Vol. 12: Barnard, T. C.

Type: Review Article

Barnard, T. C. ‘The Gentrification of Eighteenth-Century Ireland’, Eighteenth-century Ireland/Iris an dá chultúr, Vol. 12 (1997), pp 137-55.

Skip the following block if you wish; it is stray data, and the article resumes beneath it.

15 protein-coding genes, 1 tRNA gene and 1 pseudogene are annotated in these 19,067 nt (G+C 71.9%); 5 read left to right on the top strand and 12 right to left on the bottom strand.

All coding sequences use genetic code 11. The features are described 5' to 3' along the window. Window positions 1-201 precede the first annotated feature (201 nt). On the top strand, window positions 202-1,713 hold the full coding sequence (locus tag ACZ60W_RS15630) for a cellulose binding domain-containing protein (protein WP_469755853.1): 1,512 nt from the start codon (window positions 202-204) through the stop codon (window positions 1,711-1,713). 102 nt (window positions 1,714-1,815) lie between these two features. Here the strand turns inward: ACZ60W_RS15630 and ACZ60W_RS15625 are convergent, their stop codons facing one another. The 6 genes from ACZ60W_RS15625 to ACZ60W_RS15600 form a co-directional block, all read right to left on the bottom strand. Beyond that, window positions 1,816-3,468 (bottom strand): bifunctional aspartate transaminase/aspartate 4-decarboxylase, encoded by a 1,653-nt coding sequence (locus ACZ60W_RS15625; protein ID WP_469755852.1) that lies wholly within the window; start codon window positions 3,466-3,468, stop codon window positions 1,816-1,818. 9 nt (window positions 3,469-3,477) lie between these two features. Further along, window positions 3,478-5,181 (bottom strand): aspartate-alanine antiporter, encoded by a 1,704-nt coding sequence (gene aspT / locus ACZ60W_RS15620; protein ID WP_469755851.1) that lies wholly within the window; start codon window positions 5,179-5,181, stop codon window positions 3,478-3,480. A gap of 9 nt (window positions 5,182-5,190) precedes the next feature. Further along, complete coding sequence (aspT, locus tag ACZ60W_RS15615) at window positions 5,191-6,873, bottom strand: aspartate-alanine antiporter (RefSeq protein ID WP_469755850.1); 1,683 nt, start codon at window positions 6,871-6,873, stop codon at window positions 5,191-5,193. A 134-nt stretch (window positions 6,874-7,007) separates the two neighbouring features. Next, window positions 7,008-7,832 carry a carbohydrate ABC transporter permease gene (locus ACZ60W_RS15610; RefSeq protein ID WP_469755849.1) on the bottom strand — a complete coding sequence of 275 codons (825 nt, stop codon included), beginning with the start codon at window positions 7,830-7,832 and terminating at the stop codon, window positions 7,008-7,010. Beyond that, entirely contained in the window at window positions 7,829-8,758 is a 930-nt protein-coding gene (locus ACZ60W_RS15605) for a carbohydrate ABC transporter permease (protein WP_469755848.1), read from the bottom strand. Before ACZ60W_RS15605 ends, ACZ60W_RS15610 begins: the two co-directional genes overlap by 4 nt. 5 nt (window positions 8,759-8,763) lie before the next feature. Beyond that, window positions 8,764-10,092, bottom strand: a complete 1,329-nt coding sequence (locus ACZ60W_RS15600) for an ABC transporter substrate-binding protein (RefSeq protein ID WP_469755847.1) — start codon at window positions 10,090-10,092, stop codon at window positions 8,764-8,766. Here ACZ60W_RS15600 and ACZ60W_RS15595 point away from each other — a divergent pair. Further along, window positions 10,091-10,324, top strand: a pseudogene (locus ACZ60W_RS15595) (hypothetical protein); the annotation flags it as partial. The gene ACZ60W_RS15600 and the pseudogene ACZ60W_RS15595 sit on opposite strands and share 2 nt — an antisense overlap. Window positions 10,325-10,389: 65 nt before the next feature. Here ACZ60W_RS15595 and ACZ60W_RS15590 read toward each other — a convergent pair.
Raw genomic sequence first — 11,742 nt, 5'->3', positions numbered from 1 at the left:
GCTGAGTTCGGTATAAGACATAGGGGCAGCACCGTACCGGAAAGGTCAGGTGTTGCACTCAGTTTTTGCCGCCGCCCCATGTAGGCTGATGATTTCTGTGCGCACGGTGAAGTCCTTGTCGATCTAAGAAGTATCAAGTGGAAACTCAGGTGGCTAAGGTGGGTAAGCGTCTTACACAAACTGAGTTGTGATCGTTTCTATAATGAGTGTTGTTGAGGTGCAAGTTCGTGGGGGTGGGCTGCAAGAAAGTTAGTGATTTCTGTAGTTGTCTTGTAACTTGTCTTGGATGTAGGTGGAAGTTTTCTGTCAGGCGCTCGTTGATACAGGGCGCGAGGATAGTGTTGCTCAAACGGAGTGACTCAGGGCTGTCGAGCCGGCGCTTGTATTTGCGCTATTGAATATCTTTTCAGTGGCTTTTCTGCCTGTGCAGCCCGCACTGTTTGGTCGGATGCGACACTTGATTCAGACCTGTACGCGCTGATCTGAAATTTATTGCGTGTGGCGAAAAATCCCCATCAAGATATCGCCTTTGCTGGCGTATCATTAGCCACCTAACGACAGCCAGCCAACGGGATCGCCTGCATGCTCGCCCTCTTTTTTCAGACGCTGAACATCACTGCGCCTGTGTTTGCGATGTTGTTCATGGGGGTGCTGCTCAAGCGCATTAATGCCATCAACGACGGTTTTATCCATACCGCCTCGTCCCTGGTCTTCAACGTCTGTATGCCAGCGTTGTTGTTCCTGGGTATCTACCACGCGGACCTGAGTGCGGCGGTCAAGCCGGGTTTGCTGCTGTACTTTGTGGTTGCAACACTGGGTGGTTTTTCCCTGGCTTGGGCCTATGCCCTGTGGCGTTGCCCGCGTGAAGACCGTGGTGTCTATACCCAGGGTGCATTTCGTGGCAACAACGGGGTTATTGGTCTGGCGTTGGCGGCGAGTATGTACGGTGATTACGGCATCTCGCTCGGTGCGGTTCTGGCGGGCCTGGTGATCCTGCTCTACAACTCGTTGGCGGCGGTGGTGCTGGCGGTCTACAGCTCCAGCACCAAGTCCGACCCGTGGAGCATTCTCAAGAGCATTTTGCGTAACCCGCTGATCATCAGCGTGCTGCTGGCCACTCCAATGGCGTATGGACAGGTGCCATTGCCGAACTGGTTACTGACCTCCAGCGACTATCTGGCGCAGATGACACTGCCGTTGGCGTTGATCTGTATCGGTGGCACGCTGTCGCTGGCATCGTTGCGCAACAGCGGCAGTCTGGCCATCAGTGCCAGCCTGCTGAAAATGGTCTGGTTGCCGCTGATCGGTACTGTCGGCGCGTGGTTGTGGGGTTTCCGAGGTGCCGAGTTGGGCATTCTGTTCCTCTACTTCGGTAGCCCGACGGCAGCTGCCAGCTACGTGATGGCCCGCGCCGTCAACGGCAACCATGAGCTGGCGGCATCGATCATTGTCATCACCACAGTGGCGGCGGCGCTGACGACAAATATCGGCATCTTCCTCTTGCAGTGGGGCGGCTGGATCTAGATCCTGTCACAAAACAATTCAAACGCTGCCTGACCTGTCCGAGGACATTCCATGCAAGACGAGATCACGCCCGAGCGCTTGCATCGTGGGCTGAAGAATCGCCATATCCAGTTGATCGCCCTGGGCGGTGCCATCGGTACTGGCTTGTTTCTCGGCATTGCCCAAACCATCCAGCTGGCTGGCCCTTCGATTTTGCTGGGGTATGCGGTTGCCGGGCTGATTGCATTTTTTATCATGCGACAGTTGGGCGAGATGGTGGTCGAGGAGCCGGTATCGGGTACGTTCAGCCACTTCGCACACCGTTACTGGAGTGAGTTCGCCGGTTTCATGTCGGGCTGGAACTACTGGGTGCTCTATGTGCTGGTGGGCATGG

This article assesses the contribution to the study of eighteenth-century Ireland of Dr Kevin Whelan, whom the author characterises as “one of the liveliest writers on eighteenth- and nineteenth-century Ireland” to have emerged in recent years. Barnard praises Whelan’s many contributions to the field, particularly whose which “display his sensitivity to place”. However, Barnard takes Whelan to task for using testimony and concepts “which will not always carry the load of argument which they are asked to bear” and gives a number of examples to back up this criticism. He also suggests that Whelan under-estimates the importance of religion in the culture of eighteenth-century Ireland and comments favourably on the work of other scholars who have recognised this importance. Barnard is also uneasy about some aspects of Whelan’s analysis of the catholic “underground gentry” of eighteenth-century Ireland and he suggests that some of Whelan’s conclusions are premature; among other things, the way the Irish defined the concept of “gentry” is more complex than Whelan suggests, and Barnard’s view is that, in general, more work has to be done on such matters before some of Whelan’s conclusions can be fully accepted.